Some articles on rood, rood screens:
... Thus not a single mediaeval Rood survives in Britain ... Of original rood lofts, also considered suspect due to their association with superstitious veneration, very few are left two surviving examples in Wales being at the ... The rood screens themselves were sometimes demolished or cut down in height, but more commonly remained with their painted figures whitewashed and overpainted with religious texts ...
... A rood is a cross or crucifix, especially a large one in a church a large sculpture or sometimes painting of the crucifixion of Jesus ... Rood is an archaic word for pole, from Old English rōd "pole", specifically "cross", from Proto-Germanic *rodo, cognate to Old Saxon rōda, Old High German ruoda "ro ... Rood was originally the only Old English word for the instrument of Jesus Christ's death ...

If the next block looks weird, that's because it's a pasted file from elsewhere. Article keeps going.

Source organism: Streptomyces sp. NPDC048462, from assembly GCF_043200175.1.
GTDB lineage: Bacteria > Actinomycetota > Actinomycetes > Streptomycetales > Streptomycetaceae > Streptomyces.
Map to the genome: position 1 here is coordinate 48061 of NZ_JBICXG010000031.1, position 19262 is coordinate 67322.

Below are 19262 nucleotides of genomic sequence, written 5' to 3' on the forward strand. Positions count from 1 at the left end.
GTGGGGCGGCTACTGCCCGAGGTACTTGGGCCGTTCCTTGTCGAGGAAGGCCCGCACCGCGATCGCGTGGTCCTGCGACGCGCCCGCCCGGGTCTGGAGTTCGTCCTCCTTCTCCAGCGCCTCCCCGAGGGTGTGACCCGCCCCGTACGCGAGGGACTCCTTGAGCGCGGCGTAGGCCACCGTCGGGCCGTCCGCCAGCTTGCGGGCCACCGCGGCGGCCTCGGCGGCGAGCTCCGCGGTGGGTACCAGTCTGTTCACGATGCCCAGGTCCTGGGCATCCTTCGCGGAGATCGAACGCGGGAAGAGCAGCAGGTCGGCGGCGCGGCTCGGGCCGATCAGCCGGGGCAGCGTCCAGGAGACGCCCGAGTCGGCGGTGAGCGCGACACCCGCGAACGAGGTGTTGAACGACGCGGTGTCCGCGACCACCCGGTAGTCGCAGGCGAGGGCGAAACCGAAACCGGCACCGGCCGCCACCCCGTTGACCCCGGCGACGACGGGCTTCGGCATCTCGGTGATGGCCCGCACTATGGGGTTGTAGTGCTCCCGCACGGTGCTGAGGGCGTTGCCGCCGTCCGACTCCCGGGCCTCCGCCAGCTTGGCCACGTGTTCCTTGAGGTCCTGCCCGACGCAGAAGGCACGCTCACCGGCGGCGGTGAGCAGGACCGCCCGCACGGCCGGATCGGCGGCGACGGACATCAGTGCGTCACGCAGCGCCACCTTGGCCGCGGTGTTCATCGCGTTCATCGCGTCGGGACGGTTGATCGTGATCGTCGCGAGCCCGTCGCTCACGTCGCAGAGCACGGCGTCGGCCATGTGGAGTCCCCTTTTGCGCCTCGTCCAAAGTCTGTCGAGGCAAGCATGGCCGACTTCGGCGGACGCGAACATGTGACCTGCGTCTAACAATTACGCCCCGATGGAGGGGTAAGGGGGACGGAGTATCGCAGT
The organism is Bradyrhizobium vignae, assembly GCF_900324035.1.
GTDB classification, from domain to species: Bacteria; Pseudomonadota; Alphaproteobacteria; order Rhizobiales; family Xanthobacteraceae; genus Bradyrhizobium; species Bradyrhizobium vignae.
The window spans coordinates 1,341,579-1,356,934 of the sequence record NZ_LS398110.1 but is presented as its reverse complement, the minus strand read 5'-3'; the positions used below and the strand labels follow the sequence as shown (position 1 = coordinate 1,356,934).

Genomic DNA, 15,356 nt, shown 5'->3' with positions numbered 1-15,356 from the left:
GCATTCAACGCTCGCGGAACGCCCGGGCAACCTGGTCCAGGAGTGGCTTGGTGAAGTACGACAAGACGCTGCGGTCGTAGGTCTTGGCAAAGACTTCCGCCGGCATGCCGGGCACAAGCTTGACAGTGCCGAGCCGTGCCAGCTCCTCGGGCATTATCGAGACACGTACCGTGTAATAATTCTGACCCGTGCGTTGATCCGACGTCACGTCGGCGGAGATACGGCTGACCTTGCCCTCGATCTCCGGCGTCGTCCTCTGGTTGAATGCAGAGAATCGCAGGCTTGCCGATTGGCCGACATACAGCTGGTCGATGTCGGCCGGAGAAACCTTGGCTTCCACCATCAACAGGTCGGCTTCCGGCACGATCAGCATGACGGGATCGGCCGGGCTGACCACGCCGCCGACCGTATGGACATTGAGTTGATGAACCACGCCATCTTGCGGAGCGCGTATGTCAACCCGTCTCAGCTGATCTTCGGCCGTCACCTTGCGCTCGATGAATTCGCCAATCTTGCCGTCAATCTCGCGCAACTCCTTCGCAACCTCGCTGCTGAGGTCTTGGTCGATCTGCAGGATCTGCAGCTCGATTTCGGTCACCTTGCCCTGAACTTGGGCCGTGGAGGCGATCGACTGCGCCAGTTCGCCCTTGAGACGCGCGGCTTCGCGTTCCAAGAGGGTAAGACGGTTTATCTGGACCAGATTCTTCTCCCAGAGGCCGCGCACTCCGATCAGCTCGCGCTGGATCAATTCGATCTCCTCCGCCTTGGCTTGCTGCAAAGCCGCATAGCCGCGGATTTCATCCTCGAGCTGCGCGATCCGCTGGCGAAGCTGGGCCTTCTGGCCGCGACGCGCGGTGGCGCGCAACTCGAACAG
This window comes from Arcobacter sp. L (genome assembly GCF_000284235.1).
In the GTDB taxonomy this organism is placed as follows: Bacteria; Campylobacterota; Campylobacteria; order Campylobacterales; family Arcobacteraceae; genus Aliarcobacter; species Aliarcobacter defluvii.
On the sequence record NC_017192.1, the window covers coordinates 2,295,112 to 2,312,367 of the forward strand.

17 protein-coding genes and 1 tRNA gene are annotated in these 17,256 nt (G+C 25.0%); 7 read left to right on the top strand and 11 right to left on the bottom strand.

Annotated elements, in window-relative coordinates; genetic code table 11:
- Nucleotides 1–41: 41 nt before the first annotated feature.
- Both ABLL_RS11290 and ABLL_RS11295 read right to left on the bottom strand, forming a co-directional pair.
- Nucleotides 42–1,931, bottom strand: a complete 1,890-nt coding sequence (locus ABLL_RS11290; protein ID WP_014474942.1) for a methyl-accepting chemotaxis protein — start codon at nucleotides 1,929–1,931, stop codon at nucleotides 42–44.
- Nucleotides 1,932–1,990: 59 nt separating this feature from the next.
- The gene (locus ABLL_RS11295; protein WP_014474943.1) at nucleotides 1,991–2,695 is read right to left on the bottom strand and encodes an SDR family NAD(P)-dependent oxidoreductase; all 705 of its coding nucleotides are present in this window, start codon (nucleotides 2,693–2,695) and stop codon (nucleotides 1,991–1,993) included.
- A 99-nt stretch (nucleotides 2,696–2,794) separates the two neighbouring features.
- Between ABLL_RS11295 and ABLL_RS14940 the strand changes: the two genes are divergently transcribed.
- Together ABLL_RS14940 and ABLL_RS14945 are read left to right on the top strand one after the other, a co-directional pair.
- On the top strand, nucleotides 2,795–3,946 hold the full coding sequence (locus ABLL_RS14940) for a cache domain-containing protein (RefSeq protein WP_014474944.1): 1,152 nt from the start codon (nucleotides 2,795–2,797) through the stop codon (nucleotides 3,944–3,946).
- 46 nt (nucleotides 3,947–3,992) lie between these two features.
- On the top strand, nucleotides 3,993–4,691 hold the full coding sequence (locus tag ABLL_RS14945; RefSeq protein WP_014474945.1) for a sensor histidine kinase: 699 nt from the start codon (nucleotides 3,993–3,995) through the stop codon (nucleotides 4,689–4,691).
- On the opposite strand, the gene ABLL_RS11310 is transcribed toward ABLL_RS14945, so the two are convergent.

Famous quotes containing the words screens and/or rood:
“At length to hospital
This man was limited,
Where screens leant on the wall
And idle headphones hung.
Since he would soon be dead
They let his wife come along
And pour out tea, each day.”
—Philip Larkin (19221986)
“With hym ther rood a gentil pardoner
Of Rouncivale, his freend and his compeer,
That streight was comen fro the court of Rome.”
—Geoffrey Chaucer (1340?1400)